So far, February 2017 has been good to us copyright nerds. Two rather interesting judgements have been issued this month: Pirate Bay/Bredbandsbolaget – the judgement that Camilla wrote about yesterday and the Finnish Market Court’s judgement regarding the transfer of photo rights (so-called neighbouring rights), as discussed below.
The Finnish Market Court case was, in brief, about whether a company named Lumon Oy had infringed upon the claimants’ photo rights (the Finnish Copyright Act Section 49a), when Lumon Oy allegedly transferred its rights to licensed photos to its subsidiary and used the photos in a wider geographical scope than expressly agreed.
What made the judgement an interesting read was that in order to be able to answer the questions above, the Market Court had to analyse and break down some general issues relating to (copyright) contracts. The first challenge was to define the parties of the agreement, and further the scope of the granted license, since no written agreement existed regarding the transfer of the rights to the photos.
The Market Court expressly refrained from applying the principle of restrictive interpretation on the case. The Court argued that since the parties were to be regarded as equally strong, there was no need to apply the rather elementary copyright principle. Hence, the fact that the parties had not expressly defined the scope of the license did not automatically play into the claimants’ hands. On the contrary, the Market Court was of the opinion that the licence had not been geographically restricted as no such limitations had been expressly stated, and therefore, Lumon Oy’s use of the photos did not constitute a breach of the agreement or infringe the claimants’ rights.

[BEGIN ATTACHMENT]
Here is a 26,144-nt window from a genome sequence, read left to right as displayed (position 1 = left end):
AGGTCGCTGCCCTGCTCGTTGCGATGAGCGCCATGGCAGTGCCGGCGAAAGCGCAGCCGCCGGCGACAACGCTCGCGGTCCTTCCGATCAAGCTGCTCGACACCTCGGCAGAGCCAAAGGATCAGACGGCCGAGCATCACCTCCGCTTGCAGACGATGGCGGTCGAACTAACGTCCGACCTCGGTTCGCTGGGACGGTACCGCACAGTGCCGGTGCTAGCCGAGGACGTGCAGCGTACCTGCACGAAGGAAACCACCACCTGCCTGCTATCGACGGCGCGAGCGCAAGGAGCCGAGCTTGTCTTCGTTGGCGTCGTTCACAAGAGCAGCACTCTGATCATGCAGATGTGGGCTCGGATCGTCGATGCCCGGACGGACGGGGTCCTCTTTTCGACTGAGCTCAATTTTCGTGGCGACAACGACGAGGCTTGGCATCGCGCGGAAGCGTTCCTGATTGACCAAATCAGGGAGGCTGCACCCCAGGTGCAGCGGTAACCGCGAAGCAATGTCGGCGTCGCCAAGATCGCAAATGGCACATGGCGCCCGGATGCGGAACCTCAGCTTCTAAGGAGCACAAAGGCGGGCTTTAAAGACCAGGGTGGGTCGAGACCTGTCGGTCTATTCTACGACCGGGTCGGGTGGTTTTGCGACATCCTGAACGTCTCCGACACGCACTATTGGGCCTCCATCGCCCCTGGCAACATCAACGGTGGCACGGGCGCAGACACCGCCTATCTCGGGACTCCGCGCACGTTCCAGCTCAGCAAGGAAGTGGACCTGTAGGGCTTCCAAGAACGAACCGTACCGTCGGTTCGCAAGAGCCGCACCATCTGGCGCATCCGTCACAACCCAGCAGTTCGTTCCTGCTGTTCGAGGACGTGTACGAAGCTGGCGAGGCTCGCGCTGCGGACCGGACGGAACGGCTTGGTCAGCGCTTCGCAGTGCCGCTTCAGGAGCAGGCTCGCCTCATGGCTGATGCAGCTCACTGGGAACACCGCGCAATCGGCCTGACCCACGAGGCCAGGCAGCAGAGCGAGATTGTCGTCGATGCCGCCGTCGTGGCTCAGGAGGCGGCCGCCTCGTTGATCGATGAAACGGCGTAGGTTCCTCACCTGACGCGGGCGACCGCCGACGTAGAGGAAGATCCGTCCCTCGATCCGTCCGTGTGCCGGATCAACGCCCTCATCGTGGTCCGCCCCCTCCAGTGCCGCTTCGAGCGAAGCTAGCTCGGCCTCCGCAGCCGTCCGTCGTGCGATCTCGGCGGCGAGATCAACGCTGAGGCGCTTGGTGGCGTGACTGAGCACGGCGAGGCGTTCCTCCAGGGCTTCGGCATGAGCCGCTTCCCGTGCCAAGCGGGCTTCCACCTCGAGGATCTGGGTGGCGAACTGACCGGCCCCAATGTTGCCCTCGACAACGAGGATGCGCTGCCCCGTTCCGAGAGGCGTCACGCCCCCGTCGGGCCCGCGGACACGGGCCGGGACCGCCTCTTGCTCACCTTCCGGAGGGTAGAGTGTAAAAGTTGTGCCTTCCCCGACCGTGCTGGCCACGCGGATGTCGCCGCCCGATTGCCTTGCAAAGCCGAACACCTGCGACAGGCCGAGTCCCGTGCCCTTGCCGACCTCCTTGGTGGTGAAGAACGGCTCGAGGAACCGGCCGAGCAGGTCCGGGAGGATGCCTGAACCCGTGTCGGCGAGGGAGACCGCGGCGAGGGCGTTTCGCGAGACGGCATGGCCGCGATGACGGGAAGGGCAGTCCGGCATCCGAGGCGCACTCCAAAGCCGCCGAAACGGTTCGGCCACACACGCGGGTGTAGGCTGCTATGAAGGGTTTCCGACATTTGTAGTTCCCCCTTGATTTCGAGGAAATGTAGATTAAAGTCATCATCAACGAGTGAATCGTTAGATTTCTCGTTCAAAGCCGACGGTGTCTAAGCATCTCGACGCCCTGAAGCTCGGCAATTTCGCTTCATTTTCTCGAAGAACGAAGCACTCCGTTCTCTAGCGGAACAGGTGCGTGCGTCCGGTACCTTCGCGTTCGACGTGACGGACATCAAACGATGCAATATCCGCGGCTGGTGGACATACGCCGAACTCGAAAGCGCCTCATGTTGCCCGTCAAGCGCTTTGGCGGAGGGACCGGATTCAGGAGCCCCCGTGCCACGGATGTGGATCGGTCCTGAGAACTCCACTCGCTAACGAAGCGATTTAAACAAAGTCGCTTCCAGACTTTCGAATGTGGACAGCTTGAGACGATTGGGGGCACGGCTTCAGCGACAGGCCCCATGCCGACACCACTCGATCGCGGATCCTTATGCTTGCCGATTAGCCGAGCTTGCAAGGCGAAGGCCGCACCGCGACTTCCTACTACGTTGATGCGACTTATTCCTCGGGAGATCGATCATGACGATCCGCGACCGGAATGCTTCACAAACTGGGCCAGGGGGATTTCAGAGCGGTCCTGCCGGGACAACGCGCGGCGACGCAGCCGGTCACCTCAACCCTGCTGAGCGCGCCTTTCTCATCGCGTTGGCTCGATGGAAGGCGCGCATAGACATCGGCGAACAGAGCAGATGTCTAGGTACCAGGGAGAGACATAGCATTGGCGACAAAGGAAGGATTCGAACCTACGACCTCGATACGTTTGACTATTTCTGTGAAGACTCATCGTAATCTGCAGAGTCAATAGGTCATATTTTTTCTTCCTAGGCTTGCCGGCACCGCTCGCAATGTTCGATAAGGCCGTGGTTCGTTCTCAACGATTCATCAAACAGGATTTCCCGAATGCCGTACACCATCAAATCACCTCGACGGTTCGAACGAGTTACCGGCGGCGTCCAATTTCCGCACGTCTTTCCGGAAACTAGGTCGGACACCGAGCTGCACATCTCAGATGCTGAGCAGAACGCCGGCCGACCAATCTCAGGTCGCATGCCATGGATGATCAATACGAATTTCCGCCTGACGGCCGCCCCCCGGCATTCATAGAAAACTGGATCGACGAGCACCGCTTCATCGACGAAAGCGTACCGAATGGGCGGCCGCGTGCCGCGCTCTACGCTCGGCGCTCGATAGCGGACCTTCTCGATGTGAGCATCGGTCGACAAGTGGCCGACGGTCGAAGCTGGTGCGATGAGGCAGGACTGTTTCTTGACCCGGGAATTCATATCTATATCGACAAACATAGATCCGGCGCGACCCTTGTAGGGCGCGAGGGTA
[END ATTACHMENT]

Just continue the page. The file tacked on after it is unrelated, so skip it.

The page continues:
The Market Court held that the agreement had been concluded between the claimants/their company and Lumon Oy. In the Market Court’s opinion, Lumon Oy had however, infringed upon the claimants’ rights when it transferred its rights to one of Lumon Oy’s independent subsidiaries.
The Market Court also analysed whether there were grounds for the adjustment of the agreement under Section 29 of the Copyright Act. Here again the Market Court emphasized, amongst others, the equal position of the parties and viewed that no reasons for adjustment seemed to exist.
Senior Associate at Hannes Snellman